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Techniques of Using Variables

 

Characters and Strings

 

Characters

A character can be a letter, a digit, any readable or non-readable symbol that can be represented. To declare a variable that would hold a character, use the Char data type. Here is an example:

Module Module1

    Sub Main()
        Dim Letter As Char
    End Sub

End Module

When declaring a Char variable, if you don't initialize it, the compiler does it with an empty character. Otherwise, after declaring a Char variable, you can initialize it with a single character included in double-quotes. Here is an example:

Module Module1

    Sub Main()
        Dim Letter As Char

        Letter = "W"
    End Sub

End Module

To indicate that the value of the variable must be treated as Char, when initializing it, you can type c or C on the right side of the double-quoted value. Here is an example:

Module Module1

    Sub Main()
        Dim Letter As Char

        Letter = "W"c
    End Sub

End Module

To convert a value to Char, you can call CChar().

Strings

A string is an empty text, a letter, a word or a group of words considered "as is". To declare a string variable, you can use the String data type. Here is an example:

Module Module1

    Sub Main()
        Dim Sentence As String
    End Sub

End Module

If you want, you can replace the AS String expression with the $ symbol when declaring a string variable. This can be done as follows:

Module Module1

    Sub Main()
        Dim Sentence$
    End Sub

End Module

After declaring a String variable, by default, the compiler initializes it with an empty string. Otherwise, you can initialize it with a string of your choice. To do this, include the string between double quotes. Here is an example:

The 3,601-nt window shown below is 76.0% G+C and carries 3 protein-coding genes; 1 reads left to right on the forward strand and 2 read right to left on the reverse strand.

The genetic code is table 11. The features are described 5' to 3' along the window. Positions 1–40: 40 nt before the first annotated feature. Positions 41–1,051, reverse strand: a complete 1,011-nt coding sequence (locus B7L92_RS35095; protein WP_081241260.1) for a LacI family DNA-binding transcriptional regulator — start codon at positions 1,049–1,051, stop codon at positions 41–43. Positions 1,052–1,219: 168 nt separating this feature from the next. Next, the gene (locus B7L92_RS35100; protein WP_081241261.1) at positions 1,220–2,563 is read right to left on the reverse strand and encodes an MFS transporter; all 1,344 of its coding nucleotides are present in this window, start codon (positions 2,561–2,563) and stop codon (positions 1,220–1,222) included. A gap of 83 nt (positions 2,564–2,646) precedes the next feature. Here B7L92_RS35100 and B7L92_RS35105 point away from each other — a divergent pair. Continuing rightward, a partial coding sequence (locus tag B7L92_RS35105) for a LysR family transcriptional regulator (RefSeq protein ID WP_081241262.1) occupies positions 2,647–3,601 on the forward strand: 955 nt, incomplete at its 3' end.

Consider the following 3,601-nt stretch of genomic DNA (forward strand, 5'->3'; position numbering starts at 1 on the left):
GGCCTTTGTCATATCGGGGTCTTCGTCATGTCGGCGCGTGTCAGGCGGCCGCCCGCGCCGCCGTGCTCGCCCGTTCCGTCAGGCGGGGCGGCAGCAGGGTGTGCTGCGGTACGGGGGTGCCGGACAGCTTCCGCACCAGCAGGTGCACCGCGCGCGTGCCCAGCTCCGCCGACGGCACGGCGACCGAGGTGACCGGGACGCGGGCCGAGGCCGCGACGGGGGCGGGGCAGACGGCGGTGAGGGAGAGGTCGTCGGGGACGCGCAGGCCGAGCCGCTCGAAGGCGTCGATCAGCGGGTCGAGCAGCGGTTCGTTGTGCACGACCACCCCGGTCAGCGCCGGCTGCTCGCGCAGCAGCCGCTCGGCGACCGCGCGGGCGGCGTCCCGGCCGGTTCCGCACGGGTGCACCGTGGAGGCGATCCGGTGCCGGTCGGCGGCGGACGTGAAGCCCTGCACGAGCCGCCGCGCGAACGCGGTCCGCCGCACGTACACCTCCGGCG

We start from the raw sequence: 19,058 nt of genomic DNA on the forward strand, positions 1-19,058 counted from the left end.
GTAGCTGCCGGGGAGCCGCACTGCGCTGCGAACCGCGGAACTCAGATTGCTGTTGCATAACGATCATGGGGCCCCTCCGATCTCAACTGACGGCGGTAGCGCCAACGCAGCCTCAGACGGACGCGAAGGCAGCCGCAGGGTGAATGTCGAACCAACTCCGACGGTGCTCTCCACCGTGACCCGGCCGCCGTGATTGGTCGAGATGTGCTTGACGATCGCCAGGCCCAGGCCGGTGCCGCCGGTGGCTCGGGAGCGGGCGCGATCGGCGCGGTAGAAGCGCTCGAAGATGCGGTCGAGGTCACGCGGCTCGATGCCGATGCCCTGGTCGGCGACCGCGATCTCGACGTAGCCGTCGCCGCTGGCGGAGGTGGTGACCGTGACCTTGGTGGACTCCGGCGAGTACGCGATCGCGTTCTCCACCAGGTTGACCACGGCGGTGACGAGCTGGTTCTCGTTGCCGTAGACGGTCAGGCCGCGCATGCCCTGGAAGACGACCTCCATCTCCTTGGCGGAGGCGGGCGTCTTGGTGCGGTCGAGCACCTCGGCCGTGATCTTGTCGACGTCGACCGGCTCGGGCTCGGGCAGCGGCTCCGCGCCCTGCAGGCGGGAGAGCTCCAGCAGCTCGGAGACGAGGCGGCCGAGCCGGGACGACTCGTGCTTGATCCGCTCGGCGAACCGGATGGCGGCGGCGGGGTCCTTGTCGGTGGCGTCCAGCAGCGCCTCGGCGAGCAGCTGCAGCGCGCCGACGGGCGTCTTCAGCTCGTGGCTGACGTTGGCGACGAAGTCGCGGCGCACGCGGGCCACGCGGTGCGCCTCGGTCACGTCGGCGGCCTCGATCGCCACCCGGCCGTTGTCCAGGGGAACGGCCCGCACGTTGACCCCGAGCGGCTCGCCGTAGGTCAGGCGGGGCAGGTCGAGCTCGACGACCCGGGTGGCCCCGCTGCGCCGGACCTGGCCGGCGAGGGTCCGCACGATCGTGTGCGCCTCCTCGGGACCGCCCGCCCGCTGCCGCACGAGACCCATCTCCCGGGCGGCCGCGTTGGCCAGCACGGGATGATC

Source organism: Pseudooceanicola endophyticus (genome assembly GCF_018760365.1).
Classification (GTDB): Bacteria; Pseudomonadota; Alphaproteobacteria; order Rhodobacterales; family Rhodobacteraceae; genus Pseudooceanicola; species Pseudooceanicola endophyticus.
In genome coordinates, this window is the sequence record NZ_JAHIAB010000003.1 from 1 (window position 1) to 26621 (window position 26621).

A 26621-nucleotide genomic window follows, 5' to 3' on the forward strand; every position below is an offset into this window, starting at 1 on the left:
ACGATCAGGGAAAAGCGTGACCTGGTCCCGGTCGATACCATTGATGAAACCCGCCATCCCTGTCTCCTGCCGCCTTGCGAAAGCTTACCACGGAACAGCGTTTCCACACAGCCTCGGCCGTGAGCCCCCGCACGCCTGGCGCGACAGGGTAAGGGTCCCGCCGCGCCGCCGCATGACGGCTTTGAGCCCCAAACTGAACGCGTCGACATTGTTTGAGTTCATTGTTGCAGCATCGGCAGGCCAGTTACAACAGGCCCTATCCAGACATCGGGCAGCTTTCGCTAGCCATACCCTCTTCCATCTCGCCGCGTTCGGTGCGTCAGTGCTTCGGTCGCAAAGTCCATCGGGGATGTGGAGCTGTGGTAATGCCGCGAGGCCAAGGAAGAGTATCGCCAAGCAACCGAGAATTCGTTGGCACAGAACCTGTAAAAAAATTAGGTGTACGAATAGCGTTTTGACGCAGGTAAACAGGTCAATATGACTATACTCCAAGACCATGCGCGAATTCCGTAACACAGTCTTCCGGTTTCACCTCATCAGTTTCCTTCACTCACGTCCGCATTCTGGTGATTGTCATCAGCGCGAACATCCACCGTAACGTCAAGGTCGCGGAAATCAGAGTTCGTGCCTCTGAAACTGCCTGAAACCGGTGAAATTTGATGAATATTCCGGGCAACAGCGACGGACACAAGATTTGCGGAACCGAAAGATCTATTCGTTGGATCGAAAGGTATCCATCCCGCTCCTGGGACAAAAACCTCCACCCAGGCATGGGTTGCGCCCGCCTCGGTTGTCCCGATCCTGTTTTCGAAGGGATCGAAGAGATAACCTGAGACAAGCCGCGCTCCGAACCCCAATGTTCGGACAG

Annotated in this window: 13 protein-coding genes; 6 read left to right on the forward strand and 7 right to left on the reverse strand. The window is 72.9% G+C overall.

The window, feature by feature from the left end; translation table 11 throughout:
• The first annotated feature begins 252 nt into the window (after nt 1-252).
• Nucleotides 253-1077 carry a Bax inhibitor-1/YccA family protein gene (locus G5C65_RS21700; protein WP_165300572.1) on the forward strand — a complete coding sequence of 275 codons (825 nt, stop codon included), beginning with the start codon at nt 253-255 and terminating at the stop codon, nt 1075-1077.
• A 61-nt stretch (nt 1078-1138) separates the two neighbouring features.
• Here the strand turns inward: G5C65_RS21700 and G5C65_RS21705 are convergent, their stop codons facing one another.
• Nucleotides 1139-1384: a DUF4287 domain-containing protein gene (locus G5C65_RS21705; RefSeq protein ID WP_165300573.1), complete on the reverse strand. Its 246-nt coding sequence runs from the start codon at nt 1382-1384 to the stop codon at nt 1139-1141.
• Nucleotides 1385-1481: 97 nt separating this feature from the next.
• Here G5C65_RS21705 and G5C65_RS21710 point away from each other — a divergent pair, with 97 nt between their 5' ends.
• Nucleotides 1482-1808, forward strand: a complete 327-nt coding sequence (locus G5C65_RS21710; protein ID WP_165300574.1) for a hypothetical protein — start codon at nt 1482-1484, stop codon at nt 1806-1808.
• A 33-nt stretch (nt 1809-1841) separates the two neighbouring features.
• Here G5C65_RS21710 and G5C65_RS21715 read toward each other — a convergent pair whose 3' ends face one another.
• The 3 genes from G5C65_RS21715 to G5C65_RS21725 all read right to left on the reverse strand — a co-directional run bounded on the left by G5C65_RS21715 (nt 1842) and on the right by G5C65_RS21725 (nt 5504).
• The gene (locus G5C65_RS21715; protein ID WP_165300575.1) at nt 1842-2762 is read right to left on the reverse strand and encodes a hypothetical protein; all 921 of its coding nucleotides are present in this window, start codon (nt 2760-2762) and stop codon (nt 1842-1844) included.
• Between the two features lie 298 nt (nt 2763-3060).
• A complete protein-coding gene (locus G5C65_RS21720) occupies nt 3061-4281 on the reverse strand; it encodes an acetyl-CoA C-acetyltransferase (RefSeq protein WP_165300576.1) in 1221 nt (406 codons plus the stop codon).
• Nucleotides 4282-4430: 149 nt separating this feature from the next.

Module Module1

    Sub Main()
        Dim Sentence$

        Sentence$ = "He called me"
    End Sub

End Module

If you want to include a double-quote character in the string, you can double it. Here is an example:

Module Module1

    Sub Main()
        Dim Sentence$

        Sentence$ = "Then she said, ""I don't love you no more."" and I left"
        MsgBox(Sentence)
    End Sub

End Module

This would produce:

To convert a value to a string, call CStr() and enter the value or the expression in its parentheses. If the value is an appropriate date or time, CStr() would produces a string that represents that date or that time value.

Practical Learning:  Using Strings

 
  1. Start Microsoft Visual Basic
  2. To create a new application, on the main menu, click File -> New -> Project or File -> New Project
  3. In the Templates list, click Console Application
  4. Set the Name to YugoNationalBank2 and click OK
  5. To use a few string variables, change the program as follows:
      
    Module Module1
    
        Sub Main()
            Dim CustomerName As String
    	Dim AccountNumber As String
            Dim InitialDeposit As Double
     	Dim Withdrawals As Double
            Dim CurrentBalance As Double
            Dim Result As String
            Dim strDeposit As String
    	Dim strWithdrawals As String
    
            CustomerName   = InputBox("Enter Customer Name:")
            AccountNumber  = InputBox("Enter Account #:")
            strDeposit     = InputBox("Enter Initial Deposit:")
            strWithdrawals = InputBox("Enter total withdrawals:")
    
            InitialDeposit = CDbl(strDeposit)
            Withdrawals    = CDbl(strWithdrawals)
            CurrentBalance = InitialDeposit - Withdrawals
    
            Result = " =-= Yugo National Bank =-=" & vbCrLf & _
                     "Customer Name:   " & CustomerName & vbCrLf & _
                     "Account Number:  " & AccountNumber & vbCrLf & _
                     "Deposits:       $" & InitialDeposit & vbCrLf & _
                     "Withdrawals:    $" & Withdrawals & vbCrLf & _